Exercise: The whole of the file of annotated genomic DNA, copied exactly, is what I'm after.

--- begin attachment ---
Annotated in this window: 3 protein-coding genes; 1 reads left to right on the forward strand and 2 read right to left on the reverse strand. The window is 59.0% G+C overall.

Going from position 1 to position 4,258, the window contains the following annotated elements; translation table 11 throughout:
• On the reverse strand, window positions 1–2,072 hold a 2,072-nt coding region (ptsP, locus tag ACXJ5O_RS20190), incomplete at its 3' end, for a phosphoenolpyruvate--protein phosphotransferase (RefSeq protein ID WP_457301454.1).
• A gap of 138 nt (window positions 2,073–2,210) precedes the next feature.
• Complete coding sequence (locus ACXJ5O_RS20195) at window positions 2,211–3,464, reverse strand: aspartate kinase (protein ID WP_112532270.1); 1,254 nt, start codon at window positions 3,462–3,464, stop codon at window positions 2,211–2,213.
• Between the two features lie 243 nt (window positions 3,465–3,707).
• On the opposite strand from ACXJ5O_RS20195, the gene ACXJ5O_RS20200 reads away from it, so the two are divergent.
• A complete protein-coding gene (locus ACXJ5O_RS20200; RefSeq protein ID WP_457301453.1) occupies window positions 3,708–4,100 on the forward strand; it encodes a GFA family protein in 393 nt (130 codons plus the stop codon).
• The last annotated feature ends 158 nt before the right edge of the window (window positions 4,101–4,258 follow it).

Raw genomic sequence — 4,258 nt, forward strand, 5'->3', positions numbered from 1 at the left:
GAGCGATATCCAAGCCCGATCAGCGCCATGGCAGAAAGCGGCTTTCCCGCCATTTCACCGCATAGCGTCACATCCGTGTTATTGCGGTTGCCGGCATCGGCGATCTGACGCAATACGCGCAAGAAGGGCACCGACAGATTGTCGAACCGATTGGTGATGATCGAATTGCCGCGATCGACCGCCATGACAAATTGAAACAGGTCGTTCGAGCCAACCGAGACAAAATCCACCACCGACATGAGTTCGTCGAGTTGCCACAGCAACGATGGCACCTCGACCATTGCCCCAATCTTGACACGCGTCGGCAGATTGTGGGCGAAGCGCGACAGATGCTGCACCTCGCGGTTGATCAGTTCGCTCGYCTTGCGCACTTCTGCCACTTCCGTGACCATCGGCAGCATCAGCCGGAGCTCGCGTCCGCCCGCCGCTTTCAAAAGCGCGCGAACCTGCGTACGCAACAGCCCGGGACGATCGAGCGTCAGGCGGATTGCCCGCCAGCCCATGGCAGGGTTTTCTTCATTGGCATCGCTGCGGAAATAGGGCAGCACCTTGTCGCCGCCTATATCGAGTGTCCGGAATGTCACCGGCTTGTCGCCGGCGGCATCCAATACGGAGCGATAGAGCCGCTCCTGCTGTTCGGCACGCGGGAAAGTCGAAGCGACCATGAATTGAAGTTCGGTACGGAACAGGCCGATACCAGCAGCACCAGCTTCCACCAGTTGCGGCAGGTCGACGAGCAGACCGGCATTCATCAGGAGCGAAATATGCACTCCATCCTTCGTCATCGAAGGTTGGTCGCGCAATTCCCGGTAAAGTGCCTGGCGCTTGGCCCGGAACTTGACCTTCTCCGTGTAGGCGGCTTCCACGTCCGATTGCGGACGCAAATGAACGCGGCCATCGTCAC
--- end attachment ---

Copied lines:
Annotated in this window: 3 protein-coding genes; 1 reads left to right on the forward strand and 2 read right to left on the reverse strand. The window is 59.0% G+C overall.

Going from position 1 to position 4,258, the window contains the following annotated elements; translation table 11 throughout:
• On the reverse strand, window positions 1–2,072 hold a 2,072-nt coding region (ptsP, locus tag ACXJ5O_RS20190), incomplete at its 3' end, for a phosphoenolpyruvate--protein phosphotransferase (RefSeq protein ID WP_457301454.1).
• A gap of 138 nt (window positions 2,073–2,210) precedes the next feature.
• Complete coding sequence (locus ACXJ5O_RS20195) at window positions 2,211–3,464, reverse strand: aspartate kinase (protein ID WP_112532270.1); 1,254 nt, start codon at window positions 3,462–3,464, stop codon at window positions 2,211–2,213.
• Between the two features lie 243 nt (window positions 3,465–3,707).
• On the opposite strand from ACXJ5O_RS20195, the gene ACXJ5O_RS20200 reads away from it, so the two are divergent.
• A complete protein-coding gene (locus ACXJ5O_RS20200; RefSeq protein ID WP_457301453.1) occupies window positions 3,708–4,100 on the forward strand; it encodes a GFA family protein in 393 nt (130 codons plus the stop codon).
• The last annotated feature ends 158 nt before the right edge of the window (window positions 4,101–4,258 follow it).

Raw genomic sequence — 4,258 nt, forward strand, 5'->3', positions numbered from 1 at the left:
GAGCGATATCCAAGCCCGATCAGCGCCATGGCAGAAAGCGGCTTTCCCGCCATTTCACCGCATAGCGTCACATCCGTGTTATTGCGGTTGCCGGCATCGGCGATCTGACGCAATACGCGCAAGAAGGGCACCGACAGATTGTCGAACCGATTGGTGATGATCGAATTGCCGCGATCGACCGCCATGACAAATTGAAACAGGTCGTTCGAGCCAACCGAGACAAAATCCACCACCGACATGAGTTCGTCGAGTTGCCACAGCAACGATGGCACCTCGACCATTGCCCCAATCTTGACACGCGTCGGCAGATTGTGGGCGAAGCGCGACAGATGCTGCACCTCGCGGTTGATCAGTTCGCTCGYCTTGCGCACTTCTGCCACTTCCGTGACCATCGGCAGCATCAGCCGGAGCTCGCGTCCGCCCGCCGCTTTCAAAAGCGCGCGAACCTGCGTACGCAACAGCCCGGGACGATCGAGCGTCAGGCGGATTGCCCGCCAGCCCATGGCAGGGTTTTCTTCATTGGCATCGCTGCGGAAATAGGGCAGCACCTTGTCGCCGCCTATATCGAGTGTCCGGAATGTCACCGGCTTGTCGCCGGCGGCATCCAATACGGAGCGATAGAGCCGCTCCTGCTGTTCGGCACGCGGGAAAGTCGAAGCGACCATGAATTGAAGTTCGGTACGGAACAGGCCGATACCAGCAGCACCAGCTTCCACCAGTTGCGGCAGGTCGACGAGCAGACCGGCATTCATCAGGAGCGAAATATGCACTCCATCCTTCGTCATCGAAGGTTGGTCGCGCAATTCCCGGTAAAGTGCCTGGCGCTTGGCCCGGAACTTGACCTTCTCCGTGTAGGCGGCTTCCACGTCCGATTGCGGACGCAAATGAACGCGGCCATCGTCAC